London: After riding the best first quarter in at least a decade across assets including stocks, credit and crude, a growing chorus of investors has a new mantra: Don’t look down.
It’s the yin to this rally’s yang, the conclusion of the adage about things that keep going up. It also reflects growing unease that risk assets are running on little more than the fumes of a dovish turn by central banks.
As the sun sets on a remarkable quarter, discomfort is on display in the dash to bonds that pushed yields on the world’s safest debt to the lowest in years.
It’s in bunds that are bought at any price — even when you lose money by holding them. It was in the inverted US yield curve and subsequent blast of market volatility, and the deluge of hand-wringing that followed. The flight from exchange-traded stocks sensitive to cyclical downturns. The under-positioning across major assets — including among the year’s biggest winners.
“Markets are worried,” said Sophie Huynh, a cross-asset strategist at Societe Generale in London. “The lack of conviction is clear.”
Add up all the green and the nervousness makes sense: A rebound of 13 per cent in the S&P 500 Index, a jump of 7 per cent in US junk bonds and an eye-watering 32 per cent surge for oil are among the standout statistics.
These kind of gains, at this kind of pace, by their nature sow the seeds of instability and doubt.
For Pacific Investment Management Co., the rally in risk assets has gone too far. The $1.7 trillion fund manager is now “slightly underweight corporate credit” and “cautious” on equities, according to global economic adviser Joachim Fels.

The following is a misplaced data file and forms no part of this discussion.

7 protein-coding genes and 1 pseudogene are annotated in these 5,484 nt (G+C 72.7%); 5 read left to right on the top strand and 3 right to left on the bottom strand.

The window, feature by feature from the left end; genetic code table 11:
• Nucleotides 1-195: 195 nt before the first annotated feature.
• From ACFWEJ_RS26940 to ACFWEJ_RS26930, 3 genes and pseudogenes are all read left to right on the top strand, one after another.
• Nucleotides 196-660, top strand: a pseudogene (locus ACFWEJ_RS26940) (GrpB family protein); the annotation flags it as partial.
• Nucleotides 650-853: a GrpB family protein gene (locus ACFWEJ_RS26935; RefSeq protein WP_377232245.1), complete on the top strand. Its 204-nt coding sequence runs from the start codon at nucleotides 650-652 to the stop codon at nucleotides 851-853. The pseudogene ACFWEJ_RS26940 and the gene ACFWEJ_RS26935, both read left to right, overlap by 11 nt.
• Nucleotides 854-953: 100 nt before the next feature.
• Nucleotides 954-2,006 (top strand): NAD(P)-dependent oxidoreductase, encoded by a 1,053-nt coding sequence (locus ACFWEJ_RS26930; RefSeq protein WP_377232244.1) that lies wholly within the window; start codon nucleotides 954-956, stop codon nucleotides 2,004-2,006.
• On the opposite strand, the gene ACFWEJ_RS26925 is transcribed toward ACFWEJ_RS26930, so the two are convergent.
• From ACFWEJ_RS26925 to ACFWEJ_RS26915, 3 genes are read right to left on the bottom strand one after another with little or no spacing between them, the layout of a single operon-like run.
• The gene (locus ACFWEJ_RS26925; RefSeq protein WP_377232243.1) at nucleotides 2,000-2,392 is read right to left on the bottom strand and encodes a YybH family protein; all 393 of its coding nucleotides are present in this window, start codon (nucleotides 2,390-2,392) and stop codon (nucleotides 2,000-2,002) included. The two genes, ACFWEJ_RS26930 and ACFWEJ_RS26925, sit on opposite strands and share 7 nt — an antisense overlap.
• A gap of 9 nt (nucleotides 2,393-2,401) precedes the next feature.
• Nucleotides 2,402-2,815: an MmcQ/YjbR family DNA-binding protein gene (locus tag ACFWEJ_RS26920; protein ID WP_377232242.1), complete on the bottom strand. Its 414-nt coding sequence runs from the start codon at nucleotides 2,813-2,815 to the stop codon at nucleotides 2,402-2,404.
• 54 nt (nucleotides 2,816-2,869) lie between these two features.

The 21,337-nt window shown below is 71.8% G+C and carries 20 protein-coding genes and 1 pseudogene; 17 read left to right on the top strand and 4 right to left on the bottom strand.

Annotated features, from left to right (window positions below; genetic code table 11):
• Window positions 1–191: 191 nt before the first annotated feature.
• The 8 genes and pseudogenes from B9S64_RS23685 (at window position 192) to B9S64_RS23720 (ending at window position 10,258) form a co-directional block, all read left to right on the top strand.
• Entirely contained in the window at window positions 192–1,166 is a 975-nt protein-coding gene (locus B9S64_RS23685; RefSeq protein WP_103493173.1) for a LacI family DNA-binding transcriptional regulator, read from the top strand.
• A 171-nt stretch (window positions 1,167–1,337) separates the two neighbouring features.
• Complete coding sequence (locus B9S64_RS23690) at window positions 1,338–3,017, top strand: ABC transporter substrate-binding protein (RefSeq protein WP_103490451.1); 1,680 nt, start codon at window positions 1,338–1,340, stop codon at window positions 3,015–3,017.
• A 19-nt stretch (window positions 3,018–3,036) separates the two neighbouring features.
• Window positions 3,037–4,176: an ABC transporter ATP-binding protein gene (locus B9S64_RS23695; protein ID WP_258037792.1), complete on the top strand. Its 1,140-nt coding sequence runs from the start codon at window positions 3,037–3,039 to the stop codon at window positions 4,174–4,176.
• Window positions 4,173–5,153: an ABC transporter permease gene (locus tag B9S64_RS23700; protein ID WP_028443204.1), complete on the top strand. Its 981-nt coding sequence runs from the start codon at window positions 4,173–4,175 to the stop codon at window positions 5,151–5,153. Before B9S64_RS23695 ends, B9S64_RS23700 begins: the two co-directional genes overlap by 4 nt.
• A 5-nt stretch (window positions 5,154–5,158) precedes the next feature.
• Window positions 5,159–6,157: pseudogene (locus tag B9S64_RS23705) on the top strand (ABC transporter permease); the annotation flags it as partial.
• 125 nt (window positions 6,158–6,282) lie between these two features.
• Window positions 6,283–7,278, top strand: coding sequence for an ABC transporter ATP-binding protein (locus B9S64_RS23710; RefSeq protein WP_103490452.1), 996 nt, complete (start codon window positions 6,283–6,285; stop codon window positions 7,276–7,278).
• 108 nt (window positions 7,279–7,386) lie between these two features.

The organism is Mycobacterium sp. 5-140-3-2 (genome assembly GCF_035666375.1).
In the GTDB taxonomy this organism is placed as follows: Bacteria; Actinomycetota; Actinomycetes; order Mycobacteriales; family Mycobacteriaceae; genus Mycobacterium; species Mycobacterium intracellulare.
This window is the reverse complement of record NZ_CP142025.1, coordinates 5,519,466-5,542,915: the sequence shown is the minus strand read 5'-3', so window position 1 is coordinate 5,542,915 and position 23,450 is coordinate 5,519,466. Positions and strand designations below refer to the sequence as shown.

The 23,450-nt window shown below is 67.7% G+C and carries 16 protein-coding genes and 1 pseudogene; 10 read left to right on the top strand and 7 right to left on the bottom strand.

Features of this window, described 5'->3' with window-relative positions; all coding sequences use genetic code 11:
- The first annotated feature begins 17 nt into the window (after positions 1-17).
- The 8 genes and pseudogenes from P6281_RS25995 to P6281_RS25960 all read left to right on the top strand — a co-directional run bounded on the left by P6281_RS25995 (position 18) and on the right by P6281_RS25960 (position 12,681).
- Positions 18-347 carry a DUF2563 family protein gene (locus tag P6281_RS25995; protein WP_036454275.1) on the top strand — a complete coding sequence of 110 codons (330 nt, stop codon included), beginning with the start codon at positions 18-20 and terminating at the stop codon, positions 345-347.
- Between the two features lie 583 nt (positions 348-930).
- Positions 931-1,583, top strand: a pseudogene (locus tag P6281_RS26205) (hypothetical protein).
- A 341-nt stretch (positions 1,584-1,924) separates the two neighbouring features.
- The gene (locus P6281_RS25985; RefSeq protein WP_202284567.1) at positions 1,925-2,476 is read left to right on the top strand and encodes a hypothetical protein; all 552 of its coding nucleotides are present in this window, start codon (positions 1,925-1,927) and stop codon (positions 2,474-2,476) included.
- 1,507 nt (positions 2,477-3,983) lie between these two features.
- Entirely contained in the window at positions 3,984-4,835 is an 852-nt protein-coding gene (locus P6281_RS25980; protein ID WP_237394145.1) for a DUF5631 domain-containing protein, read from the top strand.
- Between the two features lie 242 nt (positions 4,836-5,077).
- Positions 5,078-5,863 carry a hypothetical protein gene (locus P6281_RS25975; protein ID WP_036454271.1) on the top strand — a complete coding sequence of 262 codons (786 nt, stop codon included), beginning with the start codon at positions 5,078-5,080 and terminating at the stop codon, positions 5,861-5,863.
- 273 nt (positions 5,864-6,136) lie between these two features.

“We would like to fade this rebound in the markets,” Fels said in an interview with Bloomberg TV. “We’re a little bit cautious on risk assets at this stage particularly given how well they have done since the beginning of the year.”
A glance at the bond market offers more reasons for caution. This was the quarter in which the Federal Reserve and other policymakers around the world veered away from tightening, forcing investors to rethink the outlook for economic growth and inflation.
In the ensuing rush to the safety of government debt, the 10-year and three-month Treasuries spread turned negative for the first time since 2007 — in doing so generating even more angst about growth.
Yet the accommodative stance of central bankers is also a primary catalyst for the cross-asset gains in 2019. Policymakers have shown they’re ready to rush to the aid of markets, and that in itself is a reason for many investors to ignore their misgivings and keep buying.
Federal Reserve officials slashed their projected interest-rate increases this year to zero from two, while the European Central Bank extended its pledge on record-low rates. Policymakers in China are doling out fiscal and monetary stimulus to revive growth laid low by trade tensions with the US.
“Policymakers want to prevent a slide, and they’ll succeed — at least for a while,” said Charlie Morris, head of multi-asset at Atlantic House Fund Management in London. Morris is buying 30-year bonds, and is fully-invested in gold and equities. “Investors are sitting on huge cash piles. They see a bearish consensus, and, there’s no alternative, they have to buy because the economy will be supported by policy.”